Australia is well and truly a sporting nation which has deepest respect for the history and legacy of its sporting legends and institutions.
As one enters the strikingly beautiful 159-year-old Junction Oval ground at St Kilda, an entire gamut of emotions starts working ecstasy one moment, a bit of awe, the very next moment about the ground’s history.
And even in his absence, the towering ‘presence’ of a certain Shane Keith Warne was felt at every nook and corner of the ground.
Barely into his teens, Warne arrived at St Kilda Cricket Club as a chubby blonde hair boy from Brighton, who came as a batsman but then gave a new definition to the art of spin bowling.
Warnie came over here as a little boy and was introduced to us as a specialist batsman, who could also bowl seam-up stuff. He was chubby and pretty heavy lad, and never short of a prank or two as kids of that age normally are. He first used to play those Grade III and IV games at outer ground which is known as Ross Gregory Oval, Steve Wain, the in-charge of the ground for the past 33 years, told PTI today.
Interestingly Gregory who played a couple of Test matches for Australia back in 1920’s is the club’s first in-house legend.
He became a soldier later and died while fighting World War II. He was the first hero of this club followed by the legendary Bill Ponsford, greatest batsman from Victoria. After Gregory and Ponsford, came Warnie and as you all know, rest is history, you could see the pride in Steve’s eyes.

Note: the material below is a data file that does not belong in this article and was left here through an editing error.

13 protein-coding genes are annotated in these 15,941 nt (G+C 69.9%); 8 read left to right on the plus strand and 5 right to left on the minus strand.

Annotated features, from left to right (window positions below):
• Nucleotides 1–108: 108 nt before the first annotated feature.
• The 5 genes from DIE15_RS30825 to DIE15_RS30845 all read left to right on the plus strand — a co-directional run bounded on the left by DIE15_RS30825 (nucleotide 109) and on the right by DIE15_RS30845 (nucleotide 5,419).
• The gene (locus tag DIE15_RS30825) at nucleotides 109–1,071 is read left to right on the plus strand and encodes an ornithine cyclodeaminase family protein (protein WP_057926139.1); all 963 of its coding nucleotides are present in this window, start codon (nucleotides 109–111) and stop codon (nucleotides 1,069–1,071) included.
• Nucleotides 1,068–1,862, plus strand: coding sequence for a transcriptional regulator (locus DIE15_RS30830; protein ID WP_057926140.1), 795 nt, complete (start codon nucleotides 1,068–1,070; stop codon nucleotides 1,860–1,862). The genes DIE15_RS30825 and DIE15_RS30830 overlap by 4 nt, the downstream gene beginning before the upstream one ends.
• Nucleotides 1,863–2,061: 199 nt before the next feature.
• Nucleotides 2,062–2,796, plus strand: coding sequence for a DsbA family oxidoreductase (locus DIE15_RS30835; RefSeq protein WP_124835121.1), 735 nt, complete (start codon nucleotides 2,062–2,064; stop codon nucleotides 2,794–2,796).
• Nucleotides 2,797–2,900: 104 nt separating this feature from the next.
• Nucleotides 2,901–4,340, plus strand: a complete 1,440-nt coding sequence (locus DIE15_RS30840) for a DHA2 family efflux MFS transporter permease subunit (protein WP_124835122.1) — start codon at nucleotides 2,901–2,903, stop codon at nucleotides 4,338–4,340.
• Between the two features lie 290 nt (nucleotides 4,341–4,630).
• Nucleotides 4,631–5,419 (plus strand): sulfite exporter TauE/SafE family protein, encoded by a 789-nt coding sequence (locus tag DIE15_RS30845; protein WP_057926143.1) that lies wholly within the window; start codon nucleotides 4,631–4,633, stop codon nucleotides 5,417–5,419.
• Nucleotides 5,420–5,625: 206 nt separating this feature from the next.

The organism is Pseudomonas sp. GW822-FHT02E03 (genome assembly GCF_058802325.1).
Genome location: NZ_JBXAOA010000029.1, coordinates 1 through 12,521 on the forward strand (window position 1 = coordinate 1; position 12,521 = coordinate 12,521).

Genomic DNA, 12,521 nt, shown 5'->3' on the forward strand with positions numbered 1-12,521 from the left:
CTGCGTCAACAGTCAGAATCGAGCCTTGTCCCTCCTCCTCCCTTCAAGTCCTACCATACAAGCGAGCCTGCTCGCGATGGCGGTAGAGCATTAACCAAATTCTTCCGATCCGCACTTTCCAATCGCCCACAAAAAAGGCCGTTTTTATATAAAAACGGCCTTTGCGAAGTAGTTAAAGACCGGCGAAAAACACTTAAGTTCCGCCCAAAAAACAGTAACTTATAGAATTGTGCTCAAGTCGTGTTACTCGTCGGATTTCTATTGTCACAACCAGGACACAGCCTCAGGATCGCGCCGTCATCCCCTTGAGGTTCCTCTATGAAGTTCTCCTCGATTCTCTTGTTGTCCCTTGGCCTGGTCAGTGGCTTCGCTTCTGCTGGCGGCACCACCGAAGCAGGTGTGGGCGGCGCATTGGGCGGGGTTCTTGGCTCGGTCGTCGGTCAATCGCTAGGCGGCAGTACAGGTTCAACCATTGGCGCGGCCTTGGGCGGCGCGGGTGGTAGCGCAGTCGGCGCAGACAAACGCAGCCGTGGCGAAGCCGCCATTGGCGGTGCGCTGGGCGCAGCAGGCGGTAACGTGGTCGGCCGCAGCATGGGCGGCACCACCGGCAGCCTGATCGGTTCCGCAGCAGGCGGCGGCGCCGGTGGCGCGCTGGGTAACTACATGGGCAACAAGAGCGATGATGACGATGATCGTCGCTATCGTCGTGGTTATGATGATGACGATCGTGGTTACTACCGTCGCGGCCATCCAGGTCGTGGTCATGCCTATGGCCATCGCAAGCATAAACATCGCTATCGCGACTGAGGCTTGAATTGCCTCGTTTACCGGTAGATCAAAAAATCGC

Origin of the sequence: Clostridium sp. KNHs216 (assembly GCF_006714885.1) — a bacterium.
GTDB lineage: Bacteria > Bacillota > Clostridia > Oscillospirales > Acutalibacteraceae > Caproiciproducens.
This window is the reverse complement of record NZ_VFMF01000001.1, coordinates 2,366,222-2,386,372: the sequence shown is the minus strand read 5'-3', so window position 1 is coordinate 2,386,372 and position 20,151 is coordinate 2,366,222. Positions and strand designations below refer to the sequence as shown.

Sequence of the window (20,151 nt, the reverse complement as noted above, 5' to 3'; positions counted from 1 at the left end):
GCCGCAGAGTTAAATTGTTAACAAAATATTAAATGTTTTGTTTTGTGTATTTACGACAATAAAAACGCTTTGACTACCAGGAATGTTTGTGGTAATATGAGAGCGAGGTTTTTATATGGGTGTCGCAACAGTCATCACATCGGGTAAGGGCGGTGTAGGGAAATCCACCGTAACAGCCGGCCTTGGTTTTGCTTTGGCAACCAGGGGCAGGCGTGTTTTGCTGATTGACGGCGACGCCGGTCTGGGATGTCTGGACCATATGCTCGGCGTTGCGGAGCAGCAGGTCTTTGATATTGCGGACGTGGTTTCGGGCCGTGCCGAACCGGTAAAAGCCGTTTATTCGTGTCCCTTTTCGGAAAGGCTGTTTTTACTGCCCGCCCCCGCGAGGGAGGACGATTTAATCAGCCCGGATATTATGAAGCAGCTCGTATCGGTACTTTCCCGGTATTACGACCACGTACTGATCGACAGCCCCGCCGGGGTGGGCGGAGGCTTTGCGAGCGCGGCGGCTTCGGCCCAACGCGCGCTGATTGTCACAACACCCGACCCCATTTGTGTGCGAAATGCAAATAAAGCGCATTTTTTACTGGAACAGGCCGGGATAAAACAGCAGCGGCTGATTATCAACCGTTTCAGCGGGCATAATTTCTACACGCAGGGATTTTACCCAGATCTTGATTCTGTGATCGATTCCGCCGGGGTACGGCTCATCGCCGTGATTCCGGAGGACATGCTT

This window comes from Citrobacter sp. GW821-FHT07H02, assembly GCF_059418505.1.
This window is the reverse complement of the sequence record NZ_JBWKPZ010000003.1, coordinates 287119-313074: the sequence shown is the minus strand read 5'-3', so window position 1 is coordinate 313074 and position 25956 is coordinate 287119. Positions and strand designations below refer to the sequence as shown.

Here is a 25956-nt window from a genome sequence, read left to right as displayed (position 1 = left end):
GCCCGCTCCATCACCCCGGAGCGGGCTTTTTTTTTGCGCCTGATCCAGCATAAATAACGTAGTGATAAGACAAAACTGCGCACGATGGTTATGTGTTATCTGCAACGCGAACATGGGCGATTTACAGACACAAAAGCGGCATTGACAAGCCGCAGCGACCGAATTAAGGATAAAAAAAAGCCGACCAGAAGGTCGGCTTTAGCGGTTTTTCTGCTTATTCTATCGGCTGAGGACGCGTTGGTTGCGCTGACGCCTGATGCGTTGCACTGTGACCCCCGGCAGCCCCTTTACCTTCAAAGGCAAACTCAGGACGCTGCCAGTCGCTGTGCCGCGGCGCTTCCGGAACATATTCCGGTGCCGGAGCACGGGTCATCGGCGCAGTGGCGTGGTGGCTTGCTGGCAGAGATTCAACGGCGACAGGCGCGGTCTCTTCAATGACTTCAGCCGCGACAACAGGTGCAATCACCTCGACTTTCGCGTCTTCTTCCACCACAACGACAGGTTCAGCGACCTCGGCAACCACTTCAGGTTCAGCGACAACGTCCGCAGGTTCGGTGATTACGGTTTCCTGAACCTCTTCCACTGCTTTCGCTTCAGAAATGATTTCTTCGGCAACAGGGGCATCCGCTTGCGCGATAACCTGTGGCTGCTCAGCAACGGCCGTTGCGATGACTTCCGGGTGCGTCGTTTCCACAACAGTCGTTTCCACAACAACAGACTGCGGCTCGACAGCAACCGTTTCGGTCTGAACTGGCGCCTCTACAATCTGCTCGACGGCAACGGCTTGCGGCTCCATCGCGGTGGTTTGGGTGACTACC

The club’s reverence for its heroes can be gauged if one enters the cafeteria, where there’s huge life size autographed poster of Warne in Australian ODI shirt flanked by Gregory on one side and Ponsford on the other.
On the ground floor of the Blackie-Ironmonger stand, named after Test cricketers Don Blackie and Bert Ironmonger is a beautifully decorated room filled with memorabilia’s and rare photographs of the early 20th century till date.
Steve was only too happy to recollect stories of the good old days, mostly involving Warne.
Warnie’s leg-spin skills really developed when his father sent him to England to play club cricket. But it was his first Victoria captain Shaun Graf, who thought that we had a bowler rather than a batsman. I remember his first first-class match at this ground. Victoria were playing South Australia. Tom Moody, launched into Warnie, hitting him for a straight six. But he somehow dismissed Moody, Steve recollected.